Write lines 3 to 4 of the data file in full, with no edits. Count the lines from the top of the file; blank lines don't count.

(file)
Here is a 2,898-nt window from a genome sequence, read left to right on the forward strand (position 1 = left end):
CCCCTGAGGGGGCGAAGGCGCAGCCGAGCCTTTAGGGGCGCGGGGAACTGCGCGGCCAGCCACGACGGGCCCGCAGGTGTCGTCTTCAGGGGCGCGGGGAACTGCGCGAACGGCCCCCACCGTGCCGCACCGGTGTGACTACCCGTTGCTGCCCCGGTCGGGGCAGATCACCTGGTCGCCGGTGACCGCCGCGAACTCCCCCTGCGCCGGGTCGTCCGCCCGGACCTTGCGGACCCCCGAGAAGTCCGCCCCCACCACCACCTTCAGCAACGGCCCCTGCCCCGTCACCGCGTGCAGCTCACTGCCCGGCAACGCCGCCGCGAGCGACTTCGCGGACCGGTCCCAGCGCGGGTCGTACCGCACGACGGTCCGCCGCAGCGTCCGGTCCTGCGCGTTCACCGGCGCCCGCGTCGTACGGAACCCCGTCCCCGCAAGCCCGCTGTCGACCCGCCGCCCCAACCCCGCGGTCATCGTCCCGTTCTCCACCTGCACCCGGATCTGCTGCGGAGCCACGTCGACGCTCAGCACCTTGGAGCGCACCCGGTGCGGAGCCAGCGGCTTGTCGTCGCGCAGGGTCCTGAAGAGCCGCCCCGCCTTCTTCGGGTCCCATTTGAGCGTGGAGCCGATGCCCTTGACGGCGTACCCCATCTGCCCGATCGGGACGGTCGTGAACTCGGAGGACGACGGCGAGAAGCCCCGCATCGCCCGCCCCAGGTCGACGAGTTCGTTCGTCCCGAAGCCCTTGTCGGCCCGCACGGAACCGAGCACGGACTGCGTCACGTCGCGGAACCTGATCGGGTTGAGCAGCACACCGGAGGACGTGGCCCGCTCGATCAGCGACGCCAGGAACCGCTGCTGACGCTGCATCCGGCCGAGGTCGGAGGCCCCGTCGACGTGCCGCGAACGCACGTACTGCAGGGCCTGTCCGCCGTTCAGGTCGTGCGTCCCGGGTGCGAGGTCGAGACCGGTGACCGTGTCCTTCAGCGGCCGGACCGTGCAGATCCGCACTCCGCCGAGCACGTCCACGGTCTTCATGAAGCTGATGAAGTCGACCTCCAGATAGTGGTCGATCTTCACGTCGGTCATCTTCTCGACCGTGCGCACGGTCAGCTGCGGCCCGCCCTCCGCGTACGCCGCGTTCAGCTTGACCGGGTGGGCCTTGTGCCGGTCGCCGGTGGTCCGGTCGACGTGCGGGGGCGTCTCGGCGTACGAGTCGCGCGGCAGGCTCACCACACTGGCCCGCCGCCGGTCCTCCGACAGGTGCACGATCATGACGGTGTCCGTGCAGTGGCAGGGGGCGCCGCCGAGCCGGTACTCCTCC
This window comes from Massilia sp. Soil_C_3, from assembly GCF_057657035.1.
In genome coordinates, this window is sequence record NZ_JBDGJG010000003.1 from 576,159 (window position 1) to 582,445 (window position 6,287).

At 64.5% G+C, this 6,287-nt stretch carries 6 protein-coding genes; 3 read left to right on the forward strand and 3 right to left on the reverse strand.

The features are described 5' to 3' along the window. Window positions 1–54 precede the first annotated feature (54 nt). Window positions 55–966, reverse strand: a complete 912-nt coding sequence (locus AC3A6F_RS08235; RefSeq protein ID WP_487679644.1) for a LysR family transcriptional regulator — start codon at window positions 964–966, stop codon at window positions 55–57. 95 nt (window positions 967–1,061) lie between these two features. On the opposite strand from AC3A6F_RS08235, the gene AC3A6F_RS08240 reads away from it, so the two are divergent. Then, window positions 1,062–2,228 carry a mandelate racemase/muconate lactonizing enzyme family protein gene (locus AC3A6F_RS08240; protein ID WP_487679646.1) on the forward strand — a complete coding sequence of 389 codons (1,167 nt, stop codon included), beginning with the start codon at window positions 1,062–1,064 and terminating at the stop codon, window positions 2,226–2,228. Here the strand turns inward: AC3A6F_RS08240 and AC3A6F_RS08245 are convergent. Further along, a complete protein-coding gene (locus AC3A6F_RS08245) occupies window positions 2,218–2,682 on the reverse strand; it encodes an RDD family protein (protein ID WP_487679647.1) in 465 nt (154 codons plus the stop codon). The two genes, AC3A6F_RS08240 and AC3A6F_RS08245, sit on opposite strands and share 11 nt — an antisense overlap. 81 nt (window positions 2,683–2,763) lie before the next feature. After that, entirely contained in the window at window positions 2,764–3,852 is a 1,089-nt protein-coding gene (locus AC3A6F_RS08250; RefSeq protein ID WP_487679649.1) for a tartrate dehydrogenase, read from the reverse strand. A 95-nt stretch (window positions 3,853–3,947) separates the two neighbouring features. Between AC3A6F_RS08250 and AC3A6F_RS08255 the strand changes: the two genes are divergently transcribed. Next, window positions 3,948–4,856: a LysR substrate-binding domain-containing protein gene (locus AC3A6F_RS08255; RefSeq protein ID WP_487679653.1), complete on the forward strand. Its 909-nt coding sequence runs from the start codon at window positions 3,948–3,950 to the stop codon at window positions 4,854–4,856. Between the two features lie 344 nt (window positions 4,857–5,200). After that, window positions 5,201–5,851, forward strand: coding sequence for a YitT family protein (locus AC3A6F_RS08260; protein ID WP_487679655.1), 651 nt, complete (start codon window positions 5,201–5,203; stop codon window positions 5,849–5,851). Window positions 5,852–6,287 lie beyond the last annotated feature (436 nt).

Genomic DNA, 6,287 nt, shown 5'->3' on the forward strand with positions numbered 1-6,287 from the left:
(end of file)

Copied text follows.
This window comes from Massilia sp. Soil_C_3, from assembly GCF_057657035.1.
In genome coordinates, this window is sequence record NZ_JBDGJG010000003.1 from 576,159 (window position 1) to 582,445 (window position 6,287).